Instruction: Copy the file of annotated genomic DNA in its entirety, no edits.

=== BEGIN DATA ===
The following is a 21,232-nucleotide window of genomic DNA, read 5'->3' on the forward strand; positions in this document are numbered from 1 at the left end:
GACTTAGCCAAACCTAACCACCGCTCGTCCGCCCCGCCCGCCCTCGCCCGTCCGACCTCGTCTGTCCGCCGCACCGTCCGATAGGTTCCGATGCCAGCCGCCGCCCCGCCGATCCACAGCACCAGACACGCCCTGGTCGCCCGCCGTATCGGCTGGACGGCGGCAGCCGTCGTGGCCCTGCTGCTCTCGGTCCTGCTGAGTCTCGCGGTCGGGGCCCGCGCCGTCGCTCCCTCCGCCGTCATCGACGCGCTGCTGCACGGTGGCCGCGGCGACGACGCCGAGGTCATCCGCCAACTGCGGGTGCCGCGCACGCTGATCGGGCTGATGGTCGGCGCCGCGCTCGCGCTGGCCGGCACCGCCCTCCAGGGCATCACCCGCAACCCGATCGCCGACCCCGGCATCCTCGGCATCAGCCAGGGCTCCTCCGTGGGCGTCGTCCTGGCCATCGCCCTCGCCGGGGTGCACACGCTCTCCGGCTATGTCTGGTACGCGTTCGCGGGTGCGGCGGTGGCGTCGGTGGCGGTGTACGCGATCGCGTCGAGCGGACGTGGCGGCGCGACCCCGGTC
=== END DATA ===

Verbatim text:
The following is a 21,232-nucleotide window of genomic DNA, read 5'->3' on the forward strand; positions in this document are numbered from 1 at the left end:
GACTTAGCCAAACCTAACCACCGCTCGTCCGCCCCGCCCGCCCTCGCCCGTCCGACCTCGTCTGTCCGCCGCACCGTCCGATAGGTTCCGATGCCAGCCGCCGCCCCGCCGATCCACAGCACCAGACACGCCCTGGTCGCCCGCCGTATCGGCTGGACGGCGGCAGCCGTCGTGGCCCTGCTGCTCTCGGTCCTGCTGAGTCTCGCGGTCGGGGCCCGCGCCGTCGCTCCCTCCGCCGTCATCGACGCGCTGCTGCACGGTGGCCGCGGCGACGACGCCGAGGTCATCCGCCAACTGCGGGTGCCGCGCACGCTGATCGGGCTGATGGTCGGCGCCGCGCTCGCGCTGGCCGGCACCGCCCTCCAGGGCATCACCCGCAACCCGATCGCCGACCCCGGCATCCTCGGCATCAGCCAGGGCTCCTCCGTGGGCGTCGTCCTGGCCATCGCCCTCGCCGGGGTGCACACGCTCTCCGGCTATGTCTGGTACGCGTTCGCGGGTGCGGCGGTGGCGTCGGTGGCGGTGTACGCGATCGCGTCGAGCGGACGTGGCGGCGCGACCCCGGTC